Cancer biology: metastasis, blood vessel formation and drug resistance
Metastasis and drug resistance of cancer cells are major problems in cancer therapy. Metastasis is the spread of cancer cells in the body, from primary tumor site to distant organs, where the cancer cells remain dormant for months to years as micrometastases, and then regrow to become recurrent tumors. We have explored the effect of chemicals and drugs on metastasis of cancer cell lines. A common environmental contaminant, perfluorooctanoic acid (PFOA), enhanced the metastatic potential of FTC133 thyroid cancer cells, while sub-lethal doses of the drug, doxorubicin, increased metastatic potential of low-invasive HepG2 liver cancer cells.
On the other hand, vanillin, the vanilla flavoring agent, was found to reduce the metastatic potential of 4T1 mouse breast cancer cells and to suppress metastasis in an animal model, orally given vanillin for a month. Vanillin and its structure-related compound, apocynin, decreased metastatic potential of A549 lung cancer cells by inhibiting the PI3K/Akt signaling pathway. Homodimers of vanillin and apocynin were more potent than their monomers in inhibiting invasion of HepG2 liver cancer cells, and protein focal-adhesion kinase (FAK) was identified as a target of the dimeric compounds. Chrysin, found in Thai propolis, also showed anti-metastatic potential by reducing tumor recurrence, through suppressing growth of breast cancer micrometastases after spreading to the lungs of mice.With chrysin, STAT3 inhibition was the mechanism for inhibiting hypoxia-induced VEGF expression and decreasing recurrence of metastatic breast cancer cells. Additionally, chrysin also sensitized cancer cells to TRAIL-induced apoptosis through inhibition of STAT3.
New blood vessel formation, both originating from pre-existing blood vessels (angiogenesis) and blood channel formation by cancer cell assembly (vasculogenic mimicry), require a cellular invasion process similar to cancer metastasis. Agents having anti-metastatic potential, Eclipta prostrata juice and vanillin, were found to inhibit angiogenesis in vivo by using a fertilized hen egg model. Vasculogenic mimicry (VM) capability of cancer cells was found to be associated with the intrinsic invasiveness/metastatic potential of the cancer cells. We also demonstrated that a pro-metastatic growth factor, hepatocyte growth factor (HGF), often found in the tumor microenvironment, could enhance the VM capability of non- invasive human liver cancer cells, HepG2, by induction of epithelial-mesenchymal transition (EMT) in the cells. Additionally, we found that curcumin showed anti-VM potential by inhibiting VM formation of SK-Hep-1 liver cancer cells, and also studied the underlying mechanism.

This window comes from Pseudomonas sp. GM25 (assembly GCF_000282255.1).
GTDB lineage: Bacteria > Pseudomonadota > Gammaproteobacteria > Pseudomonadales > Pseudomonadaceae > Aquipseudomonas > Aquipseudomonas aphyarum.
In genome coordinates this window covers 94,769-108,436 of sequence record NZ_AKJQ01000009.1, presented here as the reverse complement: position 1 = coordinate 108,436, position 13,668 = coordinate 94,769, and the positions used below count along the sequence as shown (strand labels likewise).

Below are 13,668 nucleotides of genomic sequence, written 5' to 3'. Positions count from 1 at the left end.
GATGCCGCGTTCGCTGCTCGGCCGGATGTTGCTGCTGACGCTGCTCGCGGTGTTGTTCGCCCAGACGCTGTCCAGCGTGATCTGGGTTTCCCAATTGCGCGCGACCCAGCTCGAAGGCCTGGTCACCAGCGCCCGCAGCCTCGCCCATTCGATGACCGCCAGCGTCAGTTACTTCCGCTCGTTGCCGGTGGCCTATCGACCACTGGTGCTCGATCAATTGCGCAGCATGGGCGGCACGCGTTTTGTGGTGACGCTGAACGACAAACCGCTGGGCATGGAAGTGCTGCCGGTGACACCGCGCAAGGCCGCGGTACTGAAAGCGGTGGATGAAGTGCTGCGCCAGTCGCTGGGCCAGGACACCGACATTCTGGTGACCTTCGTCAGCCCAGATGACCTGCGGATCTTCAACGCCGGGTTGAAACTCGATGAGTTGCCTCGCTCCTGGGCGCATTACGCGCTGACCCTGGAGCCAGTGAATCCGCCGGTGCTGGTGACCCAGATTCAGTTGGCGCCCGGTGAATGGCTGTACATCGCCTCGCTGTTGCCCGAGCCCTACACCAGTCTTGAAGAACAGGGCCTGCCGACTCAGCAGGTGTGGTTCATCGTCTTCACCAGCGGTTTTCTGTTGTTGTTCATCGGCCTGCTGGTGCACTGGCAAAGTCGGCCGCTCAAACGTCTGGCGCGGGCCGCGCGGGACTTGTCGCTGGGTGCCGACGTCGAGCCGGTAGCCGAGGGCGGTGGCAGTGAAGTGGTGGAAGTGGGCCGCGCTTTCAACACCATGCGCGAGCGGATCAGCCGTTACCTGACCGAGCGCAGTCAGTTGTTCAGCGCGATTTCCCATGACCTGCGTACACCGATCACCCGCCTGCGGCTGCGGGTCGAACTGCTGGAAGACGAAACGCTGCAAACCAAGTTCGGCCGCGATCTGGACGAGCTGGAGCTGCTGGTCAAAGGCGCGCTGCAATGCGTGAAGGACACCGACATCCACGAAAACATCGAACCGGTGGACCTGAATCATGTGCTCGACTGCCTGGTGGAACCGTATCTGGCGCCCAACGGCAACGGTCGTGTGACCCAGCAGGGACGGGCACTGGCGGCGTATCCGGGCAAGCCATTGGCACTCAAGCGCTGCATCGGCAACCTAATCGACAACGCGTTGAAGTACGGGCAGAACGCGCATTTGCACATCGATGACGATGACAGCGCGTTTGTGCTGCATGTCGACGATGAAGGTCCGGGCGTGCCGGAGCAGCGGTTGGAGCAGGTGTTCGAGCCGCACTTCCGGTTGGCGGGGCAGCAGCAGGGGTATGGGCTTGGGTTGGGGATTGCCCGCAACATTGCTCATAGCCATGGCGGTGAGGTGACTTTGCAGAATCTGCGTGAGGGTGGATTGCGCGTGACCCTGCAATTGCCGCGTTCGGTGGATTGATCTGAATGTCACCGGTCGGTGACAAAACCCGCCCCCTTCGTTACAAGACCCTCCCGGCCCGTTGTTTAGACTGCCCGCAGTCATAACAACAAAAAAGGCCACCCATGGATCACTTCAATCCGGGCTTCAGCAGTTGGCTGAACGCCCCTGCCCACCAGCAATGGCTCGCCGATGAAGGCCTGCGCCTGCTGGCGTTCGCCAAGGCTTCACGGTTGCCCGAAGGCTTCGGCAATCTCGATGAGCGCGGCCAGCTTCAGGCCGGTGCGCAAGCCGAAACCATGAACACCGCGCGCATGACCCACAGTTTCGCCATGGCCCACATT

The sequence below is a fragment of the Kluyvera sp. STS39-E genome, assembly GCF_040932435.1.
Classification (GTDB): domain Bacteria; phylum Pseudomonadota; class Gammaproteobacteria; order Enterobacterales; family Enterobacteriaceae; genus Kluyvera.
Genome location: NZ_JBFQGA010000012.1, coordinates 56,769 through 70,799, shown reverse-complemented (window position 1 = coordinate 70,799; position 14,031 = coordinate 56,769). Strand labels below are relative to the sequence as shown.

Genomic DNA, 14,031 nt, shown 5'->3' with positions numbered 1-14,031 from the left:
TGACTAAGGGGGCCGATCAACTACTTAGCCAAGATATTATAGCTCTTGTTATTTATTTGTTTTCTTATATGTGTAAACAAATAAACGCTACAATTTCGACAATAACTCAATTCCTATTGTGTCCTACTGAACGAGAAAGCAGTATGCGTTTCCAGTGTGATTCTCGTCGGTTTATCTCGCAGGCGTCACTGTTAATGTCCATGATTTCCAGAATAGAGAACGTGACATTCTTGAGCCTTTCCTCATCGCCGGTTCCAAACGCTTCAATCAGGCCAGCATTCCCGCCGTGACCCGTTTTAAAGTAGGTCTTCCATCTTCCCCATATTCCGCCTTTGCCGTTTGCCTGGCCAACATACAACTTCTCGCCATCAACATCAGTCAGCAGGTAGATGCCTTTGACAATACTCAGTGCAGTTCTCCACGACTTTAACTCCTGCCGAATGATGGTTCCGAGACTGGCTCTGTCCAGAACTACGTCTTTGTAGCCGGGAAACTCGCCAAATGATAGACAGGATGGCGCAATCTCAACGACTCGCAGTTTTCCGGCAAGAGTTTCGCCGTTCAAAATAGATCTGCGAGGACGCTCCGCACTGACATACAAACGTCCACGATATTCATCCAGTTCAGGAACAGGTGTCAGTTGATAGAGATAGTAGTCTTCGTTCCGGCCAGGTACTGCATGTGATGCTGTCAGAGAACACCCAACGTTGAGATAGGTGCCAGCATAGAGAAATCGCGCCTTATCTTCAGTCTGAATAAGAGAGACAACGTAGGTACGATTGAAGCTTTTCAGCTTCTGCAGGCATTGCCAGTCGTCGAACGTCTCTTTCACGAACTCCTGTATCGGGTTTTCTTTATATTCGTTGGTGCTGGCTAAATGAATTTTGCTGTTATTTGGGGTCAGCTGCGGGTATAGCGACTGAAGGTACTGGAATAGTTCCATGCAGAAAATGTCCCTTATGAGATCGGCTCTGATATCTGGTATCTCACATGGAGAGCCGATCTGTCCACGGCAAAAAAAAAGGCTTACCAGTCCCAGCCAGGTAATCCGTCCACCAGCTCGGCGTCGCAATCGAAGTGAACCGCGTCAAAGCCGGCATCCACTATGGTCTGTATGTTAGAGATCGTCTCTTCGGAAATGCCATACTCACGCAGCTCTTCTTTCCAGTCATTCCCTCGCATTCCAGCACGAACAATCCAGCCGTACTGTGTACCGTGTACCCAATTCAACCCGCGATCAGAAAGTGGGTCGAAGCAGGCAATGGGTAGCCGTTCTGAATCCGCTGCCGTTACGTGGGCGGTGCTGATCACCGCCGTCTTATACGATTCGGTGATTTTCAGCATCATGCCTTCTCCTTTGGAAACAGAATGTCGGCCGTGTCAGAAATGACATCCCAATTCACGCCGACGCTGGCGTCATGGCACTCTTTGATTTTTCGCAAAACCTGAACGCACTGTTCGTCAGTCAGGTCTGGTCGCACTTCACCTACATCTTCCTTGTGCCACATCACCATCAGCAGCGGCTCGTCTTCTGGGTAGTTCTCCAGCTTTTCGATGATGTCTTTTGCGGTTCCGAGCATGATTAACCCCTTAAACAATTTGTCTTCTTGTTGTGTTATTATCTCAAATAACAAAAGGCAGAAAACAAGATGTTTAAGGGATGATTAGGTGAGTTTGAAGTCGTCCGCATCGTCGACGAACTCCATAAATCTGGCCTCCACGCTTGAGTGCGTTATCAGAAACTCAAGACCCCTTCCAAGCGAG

Understanding the mechanism of drug resistance is important for management of treatment and development of new anticancer drugs. We have three cellular models for development of drug resistance. The first is a drug resistant lung cancer cell line A549RT-eto, after long term culture of A549 cells in media containing an anticancer drug. The established cell line showed a cross-resistance against several chemotherapeutic drugs, and this multidrug resistance/MDR cell line has been used as a model for developing strategies for reversing drug resistance. The second model is culturing cancer cells under low oxygen condition (hypoxia) which occur in tumors when blood supply is insufficient, and adaptation of cancer cells to hypoxia often leads to increase in drug resistance and metastatic potential. Thus, hypoxic culture of HepG2 human liver cancer cells led to resistance to curcumin. The third model is floating cancer cells. Lung cancer cells can also develop drug resistance during metastasis. So, H460 human lung cancer cells were cultured under non-adherent conditions, to mimic the situation where cancer cells enter the blood or lymphatic circulatory systems during metastasis. The floating cancer cells rapidly developed resistance, specifically to a microtubule-targeting drug, paclitaxel, due to changes in the expression beta-tubulin isotype.